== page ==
Over my nearly twenty years of teaching university photography classes, I’ve come to discover that one area that students often have the hardest time mastering is depth of field. Whereas beginning students usually manage to work well with their cameras in manual mode, which forces them to make their own selections of apertures and shutter speeds, they often seem to overlook using a limited area of focus to create more striking images.
I think one explanation for why this approach isn’t explored more by many students is that they aren’t active enough when they’re out shooting. They see something in the distance that interests them, and I fear too often they just take the shot from that point and don’t investigate much further.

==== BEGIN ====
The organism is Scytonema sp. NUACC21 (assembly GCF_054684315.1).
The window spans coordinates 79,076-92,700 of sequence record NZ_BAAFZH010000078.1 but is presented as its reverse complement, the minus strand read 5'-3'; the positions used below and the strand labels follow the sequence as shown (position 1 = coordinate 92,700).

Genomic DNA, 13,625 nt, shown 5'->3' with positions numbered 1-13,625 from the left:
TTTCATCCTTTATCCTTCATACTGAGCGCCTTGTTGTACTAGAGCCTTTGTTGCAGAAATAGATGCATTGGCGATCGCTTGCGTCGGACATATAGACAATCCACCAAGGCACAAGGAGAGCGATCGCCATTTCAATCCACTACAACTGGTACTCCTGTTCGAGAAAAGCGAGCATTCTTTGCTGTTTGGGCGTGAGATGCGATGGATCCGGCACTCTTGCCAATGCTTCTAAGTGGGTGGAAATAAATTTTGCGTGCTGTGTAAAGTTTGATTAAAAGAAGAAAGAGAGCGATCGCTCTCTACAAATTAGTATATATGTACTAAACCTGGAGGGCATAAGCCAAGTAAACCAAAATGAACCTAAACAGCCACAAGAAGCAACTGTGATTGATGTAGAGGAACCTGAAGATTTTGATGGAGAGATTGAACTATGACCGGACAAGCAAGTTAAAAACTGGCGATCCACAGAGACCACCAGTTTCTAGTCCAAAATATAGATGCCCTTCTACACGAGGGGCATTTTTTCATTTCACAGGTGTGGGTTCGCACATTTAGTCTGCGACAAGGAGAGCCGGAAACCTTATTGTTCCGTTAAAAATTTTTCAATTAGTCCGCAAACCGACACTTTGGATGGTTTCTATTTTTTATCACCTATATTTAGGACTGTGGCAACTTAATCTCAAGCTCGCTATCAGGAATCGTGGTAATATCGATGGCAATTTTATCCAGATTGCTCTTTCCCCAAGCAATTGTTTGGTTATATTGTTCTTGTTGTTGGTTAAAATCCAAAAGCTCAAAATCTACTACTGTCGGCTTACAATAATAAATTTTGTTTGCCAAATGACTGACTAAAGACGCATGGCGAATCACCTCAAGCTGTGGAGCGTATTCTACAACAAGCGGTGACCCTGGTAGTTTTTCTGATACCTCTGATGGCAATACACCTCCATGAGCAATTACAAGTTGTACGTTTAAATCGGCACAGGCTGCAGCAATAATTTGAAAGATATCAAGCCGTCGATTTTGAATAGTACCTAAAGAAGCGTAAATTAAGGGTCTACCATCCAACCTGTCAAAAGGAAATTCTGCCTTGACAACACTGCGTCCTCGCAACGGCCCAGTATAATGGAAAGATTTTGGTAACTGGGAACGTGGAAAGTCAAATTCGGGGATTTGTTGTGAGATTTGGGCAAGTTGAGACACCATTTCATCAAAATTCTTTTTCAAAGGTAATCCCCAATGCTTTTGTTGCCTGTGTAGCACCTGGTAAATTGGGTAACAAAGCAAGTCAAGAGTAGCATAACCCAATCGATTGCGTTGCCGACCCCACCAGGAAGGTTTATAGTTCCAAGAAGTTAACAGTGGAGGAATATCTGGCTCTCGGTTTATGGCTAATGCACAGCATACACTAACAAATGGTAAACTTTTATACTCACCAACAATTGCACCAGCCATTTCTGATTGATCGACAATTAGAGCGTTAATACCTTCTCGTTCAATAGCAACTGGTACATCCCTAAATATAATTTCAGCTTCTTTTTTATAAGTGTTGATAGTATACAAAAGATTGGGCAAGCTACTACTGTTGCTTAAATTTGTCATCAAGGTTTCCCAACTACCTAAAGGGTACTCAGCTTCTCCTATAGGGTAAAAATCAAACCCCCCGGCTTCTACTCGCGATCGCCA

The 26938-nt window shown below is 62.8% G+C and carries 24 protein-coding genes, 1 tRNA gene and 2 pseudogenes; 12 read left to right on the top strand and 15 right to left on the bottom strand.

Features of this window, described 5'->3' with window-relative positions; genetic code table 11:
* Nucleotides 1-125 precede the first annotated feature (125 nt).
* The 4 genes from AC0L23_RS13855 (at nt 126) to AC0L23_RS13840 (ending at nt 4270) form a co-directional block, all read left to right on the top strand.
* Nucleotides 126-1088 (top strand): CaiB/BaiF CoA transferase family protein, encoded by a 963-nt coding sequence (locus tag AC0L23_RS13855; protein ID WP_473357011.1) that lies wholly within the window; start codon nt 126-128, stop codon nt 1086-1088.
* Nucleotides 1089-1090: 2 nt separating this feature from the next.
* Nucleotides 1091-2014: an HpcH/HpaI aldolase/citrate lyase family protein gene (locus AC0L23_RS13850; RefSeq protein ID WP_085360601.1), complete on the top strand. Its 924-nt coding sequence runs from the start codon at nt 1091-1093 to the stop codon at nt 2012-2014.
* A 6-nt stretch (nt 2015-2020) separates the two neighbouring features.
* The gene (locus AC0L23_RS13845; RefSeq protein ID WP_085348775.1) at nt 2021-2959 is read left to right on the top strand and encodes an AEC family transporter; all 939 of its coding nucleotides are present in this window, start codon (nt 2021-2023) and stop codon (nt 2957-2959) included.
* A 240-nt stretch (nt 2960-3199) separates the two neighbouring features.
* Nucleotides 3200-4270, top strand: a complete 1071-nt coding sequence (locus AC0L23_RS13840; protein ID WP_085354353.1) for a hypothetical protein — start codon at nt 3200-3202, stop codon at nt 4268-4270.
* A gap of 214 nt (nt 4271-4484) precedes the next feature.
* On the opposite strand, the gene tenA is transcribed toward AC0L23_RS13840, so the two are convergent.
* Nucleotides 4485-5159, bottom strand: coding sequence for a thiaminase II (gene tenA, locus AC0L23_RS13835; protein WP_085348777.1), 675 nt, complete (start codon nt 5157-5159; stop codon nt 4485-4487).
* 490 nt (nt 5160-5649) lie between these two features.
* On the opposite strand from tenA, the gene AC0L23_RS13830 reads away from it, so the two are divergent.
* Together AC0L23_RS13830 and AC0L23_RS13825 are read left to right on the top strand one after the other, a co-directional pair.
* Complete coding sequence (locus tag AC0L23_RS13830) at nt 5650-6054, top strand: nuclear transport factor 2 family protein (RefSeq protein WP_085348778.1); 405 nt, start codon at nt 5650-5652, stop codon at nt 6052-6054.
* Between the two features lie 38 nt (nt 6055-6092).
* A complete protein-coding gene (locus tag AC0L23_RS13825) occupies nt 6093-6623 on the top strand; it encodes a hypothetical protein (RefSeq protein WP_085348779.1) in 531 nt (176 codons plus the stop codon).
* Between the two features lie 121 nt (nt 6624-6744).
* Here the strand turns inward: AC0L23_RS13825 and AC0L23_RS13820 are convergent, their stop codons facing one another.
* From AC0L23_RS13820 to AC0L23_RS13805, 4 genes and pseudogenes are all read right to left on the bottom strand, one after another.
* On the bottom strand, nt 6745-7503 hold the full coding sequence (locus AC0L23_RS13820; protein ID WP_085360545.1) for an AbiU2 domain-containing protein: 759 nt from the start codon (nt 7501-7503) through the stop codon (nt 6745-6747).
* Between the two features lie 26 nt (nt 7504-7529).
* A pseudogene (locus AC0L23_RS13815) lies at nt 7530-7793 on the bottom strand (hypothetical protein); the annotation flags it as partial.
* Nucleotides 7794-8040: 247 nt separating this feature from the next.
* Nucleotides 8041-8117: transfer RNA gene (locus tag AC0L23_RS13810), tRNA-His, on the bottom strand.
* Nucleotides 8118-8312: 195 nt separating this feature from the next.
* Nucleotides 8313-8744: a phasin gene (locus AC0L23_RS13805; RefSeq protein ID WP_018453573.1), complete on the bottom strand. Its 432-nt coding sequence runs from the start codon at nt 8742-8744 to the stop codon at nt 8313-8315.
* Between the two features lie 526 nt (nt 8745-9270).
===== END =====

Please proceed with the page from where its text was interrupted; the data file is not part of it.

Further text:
What, then, is depth of field (DoF)? Basically, it’s the term used to describe the area in a photograph that is in focus from the point nearest to the camera to the point furthest from the camera. What’s interesting about this concept is precisely that this distance can change radically according to different settings and choices made by the photographer.
What Creates Different Ranges of Focus?